Clare has grown up and is now a trader at Citi. She loves to play tennis, fantasizing that she would be invited to play in the US and be beaten by Serena Williams.
         Elise is making discoveries in the science lab while working on her PhD. Any spare time she spends with her boyfriend who is studying to be doctor. We got a chance to meet James after Elise gave us a tour of Sydney's inner West – including the White Rabbit, a Chinese museum filled with art that would not be available on the mainland. Elise told Kathy she hoped she would return to Sydney for her wedding. Fine with us.
         Back in Manly we felt like part of the family. In the morning, we went to a local bakery for savories and sweets before John left for work. Kathy and Ron changed into swimsuits and walked through Manly with Jen, checking out many houses Jen and John had bid on. Ron spent half an hour diving under the waves at Queenscliff beach (the north side of Manly).  The little sojourn reminded us of all the times we hopped in the car and drove to the northern beaches for a few hours of beach fun.
         We enjoyed Manly so much we returned later. John and Clare rode their bicycles down to the beach and we walked to Shelly Beach (south Manly).  The water felt like the temperature we have in Oyster Bay in early July - brisk but not freezing. Then, Ron got a few more minutes diving under the waves at North Steyne beach.
         As you could tell from our sailing adventure with the McCanns, we had a fabulous time with Kate, Matthew and their daughter Sarah. They were generous with their time and toys. We especially enjoyed a trip out to Castlecrag where they live.
         Castlecrag is a beautiful little suburb on a peninsula sticking out into the harbor. On either side of Edinburgh Road, Sydneysiders have built beautiful homes.
         The McCanns once owned one of those abodes. But when neighbors put their house up for sale, the McCanns realized a new owner could potentially build on land that would block their harbor view. They decided to sell their home, which looked like a Frank Lloyd Wright design - a low-slung house (almost all glass windows looking out at the cove below). They bought the house next door and are now designing their new digs. We're hoping to see the new house on the next trip. But, probably not in time for Elise's wedding....
         Then there were our friends Nancy and Bruce, whose hospitality was over-the-top.
         N&B literally gave us the keys to their house so we could come and go as we wanted. To help us traverse the city, they gave us fare cards that automatically deducted our fares from their bank accounts. Do you want to visit the zoo? Here are passes, good for a reduced rate.
         Bruce, the oenophile, would dig through his wine collection looking for old bottles of wine.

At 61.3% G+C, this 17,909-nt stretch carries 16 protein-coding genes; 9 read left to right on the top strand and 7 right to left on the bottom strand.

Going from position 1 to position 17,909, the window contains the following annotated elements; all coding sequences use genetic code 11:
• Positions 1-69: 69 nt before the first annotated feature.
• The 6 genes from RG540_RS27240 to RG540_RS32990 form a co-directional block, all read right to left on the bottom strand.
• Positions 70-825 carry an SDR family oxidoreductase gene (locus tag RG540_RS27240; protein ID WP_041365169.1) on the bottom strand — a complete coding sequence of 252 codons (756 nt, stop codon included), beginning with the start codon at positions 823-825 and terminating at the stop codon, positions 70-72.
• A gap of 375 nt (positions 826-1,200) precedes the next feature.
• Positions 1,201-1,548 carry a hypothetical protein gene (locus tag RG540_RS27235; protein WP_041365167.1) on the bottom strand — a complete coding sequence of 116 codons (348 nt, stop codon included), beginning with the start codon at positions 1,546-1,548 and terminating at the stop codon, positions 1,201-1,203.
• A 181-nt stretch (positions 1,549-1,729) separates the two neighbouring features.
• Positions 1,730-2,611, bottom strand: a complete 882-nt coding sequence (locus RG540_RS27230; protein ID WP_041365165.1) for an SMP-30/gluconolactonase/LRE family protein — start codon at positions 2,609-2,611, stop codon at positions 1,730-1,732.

"Here's a 1992 Elderton Command Shiraz we should drink at dinner tonight....I thought we should try this bottle of Pinot Noir with our salmon tonight...Do you remember when we visited this vineyard...this bottle of Greenock Creek is not too shabby."
         Yes, anybody who shares his collection of old wines with you is your friend, your really, really good friend. A really, really good friend who shares his birthday celebration with you at a fabulous Sydney restaurant, NOMAD.
         Yes, a night at NOMAD where we started the feast with: Cannellini Bean Hummus & sourdough, and housemade NOMAD Charcuterie.  The shared plates included Burrata, caramelized onions, and zucchini flowers with Pecorino truffle honey; Grilled Eggplant, black garlic, pickled chile and Jersey yoghurt; Godiva Pipis with okra saffron butter; Wood roasted Rainbow Trout with agradolce eggplant; and BBQ Lamb Rump with sugar loaf cabbage and bagna cauda.  Before we were finished we shared the Olive Oil Parfait and Turkish Coffee Tiramisu. To celebrate, we toasted with a sparkling Daosa Natural Reserve from Picadilly Valley, SA; a Pinot Noir from Place of Changing Winds "Between Two Mountains"; and an Aniquarian Barossa Shiraz. Quite a gastronomic adventure in Surry Hills, where NOMAD centers around the large open kitchen and bar situated in a turn of the century warehouse.
         Nancy knew we were interested in pearls. (No jokes please about pearls before swine after NOMAD!) After we reported a less than satisfactory visit to one major pearl jeweler, Nancy suggested we meet with her supplier of beautiful pearls. This led us to David Benn, which led us to some gorgeous Australian pearls. We're sure some of you will see them on Kathy in the future.
         Both Nancy and Bruce were more than perfect hostess and host. We got to see how they generously donate their time and lives to other people. Bruce has early breakfast meetings with members of their church. He works on the church's finances. And, in his teaching at University of Technology Sydney, he set a goal of helping his students get the highest marks on their exams.
         We couldn't even keep track of all the different ways Nancy helps other people. Just a few items: in Mt. Wilson she helped establish a visitors' center, which included Nancy donating her time. She and Bruce are both involved with the Mt. Wilson fire brigade. She is actively mentoring young business-women. And, she actively supports members of her family in their time of need.
         In short, they are not just good friends but they are also good people.
         So, when anyone asks us what we enjoyed the most about Australia, we tell them "the people." Throughout our trip we made new friends and reconnected with old mates. They all helped to make our trip special. Thank you!
Xo Xo
Kathy and Ron

Be the first to comment